It’s just after 9 a.m., and I spot a friend I haven’t seen in awhile in the Target parking lot.
She’s alone, hoisting an unwieldy carseat from her cart into an empty SUV, her older kids deposited at school half an hour earlier. We say hello and I exclaim over her one-week-old daughter—how much hair, what long eyelashes, how much she looks like her sisters. We talk about breastfeeding, how no one is getting any quality sleep, and laugh a little too forcefully. Wishing her luck, I take her discarded cart and head inside.
My son instantly asks for a toy and my toddler stiffens her legs in protest as I try to wrestle her into the unthinkable prison of a child seat. In an attempt to pacify both, I veer into the dollar section and hastily grab a book of tiny round stickers, which they immediately demand to be opened. Sighing, I decide the prospect of a crying 2-year-old and a whining 4-year-old outweighs whatever fight there is in me to require waiting until we’ve actually paid for them.
Seconds later, stickers dot the cart handle, my purse, our faces.
But for the moment, the kids are satisfied and I take my attention off them for the first time since entering the store. Just ahead, I see another woman with a little boy crying in her cart, an infant strapped to her chest. She glances up as I pass by, and our eyes meet above his tear-streaked cheeks and my daughter’s already-stickered hair. She raises her eyebrows and I give a tiny shrug, instant understanding passing between us.
We don’t say a word—what is there to say? We’re living the same life in the early morning refuge of Target.
Red- and khaki-clad employees straighten shelves and chat in the front lanes as they wait for business to pick up. But the population here is dominated by others wearing an optional, but just as obvious, uniform. Yoga pants, ponytails, and yesterday’s makeup mark us as mothers just as much as the kids we corral—one, usually two, in varying states of dress and demeanor.
I bump into another friend near the baby section. Her baby, she sighs, is finally—mercifully—asleep. We just had to get out of the house, she explains, gesturing broadly at the cart in front of her that holds only her two children, despite the surrounding aisles of obvious necessities. It’s a glorified stroller on a morning like this, when sanity seems so fragile and the day already too long by breakfast.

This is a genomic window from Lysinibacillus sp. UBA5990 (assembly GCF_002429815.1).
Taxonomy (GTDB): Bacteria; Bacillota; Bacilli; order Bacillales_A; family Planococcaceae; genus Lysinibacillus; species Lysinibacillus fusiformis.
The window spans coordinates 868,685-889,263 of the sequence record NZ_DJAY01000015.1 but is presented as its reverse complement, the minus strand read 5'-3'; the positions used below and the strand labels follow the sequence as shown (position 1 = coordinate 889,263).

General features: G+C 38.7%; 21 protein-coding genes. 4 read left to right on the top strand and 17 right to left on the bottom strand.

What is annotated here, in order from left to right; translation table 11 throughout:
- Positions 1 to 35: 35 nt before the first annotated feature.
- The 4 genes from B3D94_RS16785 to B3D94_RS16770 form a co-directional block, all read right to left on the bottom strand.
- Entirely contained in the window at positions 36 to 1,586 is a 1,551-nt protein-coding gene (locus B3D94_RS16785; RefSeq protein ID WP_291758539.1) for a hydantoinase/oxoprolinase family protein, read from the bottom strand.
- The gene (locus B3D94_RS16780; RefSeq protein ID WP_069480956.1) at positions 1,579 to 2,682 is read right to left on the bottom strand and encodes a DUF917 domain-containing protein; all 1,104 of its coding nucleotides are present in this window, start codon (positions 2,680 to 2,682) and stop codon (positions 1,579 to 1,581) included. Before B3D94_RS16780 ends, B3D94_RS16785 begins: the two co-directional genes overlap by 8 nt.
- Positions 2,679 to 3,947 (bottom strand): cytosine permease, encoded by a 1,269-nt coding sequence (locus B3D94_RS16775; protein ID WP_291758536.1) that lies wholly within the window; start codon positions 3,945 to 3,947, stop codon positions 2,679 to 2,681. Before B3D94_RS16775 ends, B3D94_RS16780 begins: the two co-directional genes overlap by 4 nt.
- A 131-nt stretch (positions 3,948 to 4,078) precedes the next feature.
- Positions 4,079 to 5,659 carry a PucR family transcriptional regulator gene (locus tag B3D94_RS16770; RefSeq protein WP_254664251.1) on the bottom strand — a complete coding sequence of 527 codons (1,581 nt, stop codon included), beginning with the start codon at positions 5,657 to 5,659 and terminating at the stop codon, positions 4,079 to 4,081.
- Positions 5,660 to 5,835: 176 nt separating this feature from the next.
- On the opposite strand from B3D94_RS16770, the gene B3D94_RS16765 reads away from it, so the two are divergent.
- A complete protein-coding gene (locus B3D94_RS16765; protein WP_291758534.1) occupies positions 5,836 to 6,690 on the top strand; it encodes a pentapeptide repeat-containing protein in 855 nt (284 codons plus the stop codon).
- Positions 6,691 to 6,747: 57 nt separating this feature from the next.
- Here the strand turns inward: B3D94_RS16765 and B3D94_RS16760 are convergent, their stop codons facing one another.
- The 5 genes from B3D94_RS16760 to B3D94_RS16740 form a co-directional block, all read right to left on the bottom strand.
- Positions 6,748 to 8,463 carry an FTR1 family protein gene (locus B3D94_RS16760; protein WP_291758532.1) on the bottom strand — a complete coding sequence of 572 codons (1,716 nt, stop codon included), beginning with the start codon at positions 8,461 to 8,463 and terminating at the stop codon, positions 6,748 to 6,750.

I nod reassuringly, recounting our own disastrous morning that included spilled milk, a forgotten backpack, and huffy scowls all around. “Livin’ the dream!” I quip, as we share a tired chuckle and part ways, feeling strangely buoyed.
I love my kids, my husband, my life. But the women here well before lunchtime, whose dark-circled eyes match my own? These are my people and this is our playground.
For a brief, glorious hour, we are rulers of our own fluorescent kingdom. We wander, often aimlessly, through comfortable company that simply gets it, no qualifiers necessary.
I’m sure Target CEOs and managers and corporate headquarters think they own this place, but in these moments, it’s only ours. We walk through the sliding doors, load reluctant tagalongs into oversized red carts, pull wrinkled lists scrawled in crayon out of diaper bags that double as purses, and search for sanity amid diapers and detergent.
The only thing we don’t find is judgment.
We don’t toss dirty looks at the 3-year-old throwing a mammoth tantrum in the LEGO aisle; he could just as easily belong to us (and maybe he does).
We won’t shake our heads at the woman who wears no makeup, dry-shampooed hair shoved haphazardly under a hat; we are her.
And etched on our faces isn’t shame or embarrassment—it’s acceptance, understanding, and sisterhood. Motherhood is hard, but in spite of the difficult mornings, the restless infants, the elusive showers, we’re here—and that’s everything.
A young cashier—a college student, perhaps—greets me at the checkout with a strange look. “Did you find everything you needed, or . . .?” she trails off, her eyes not quite meeting mine.
Suddenly, I remember: there’s a sticker that says “WOW” (or, one could argue, MOM) stuck to my cheek, gleefully placed aisles ago by a delighted toddler.
I touch my face with a smile, leave the sticker right where it is, and tell her yes, I found exactly what I needed.
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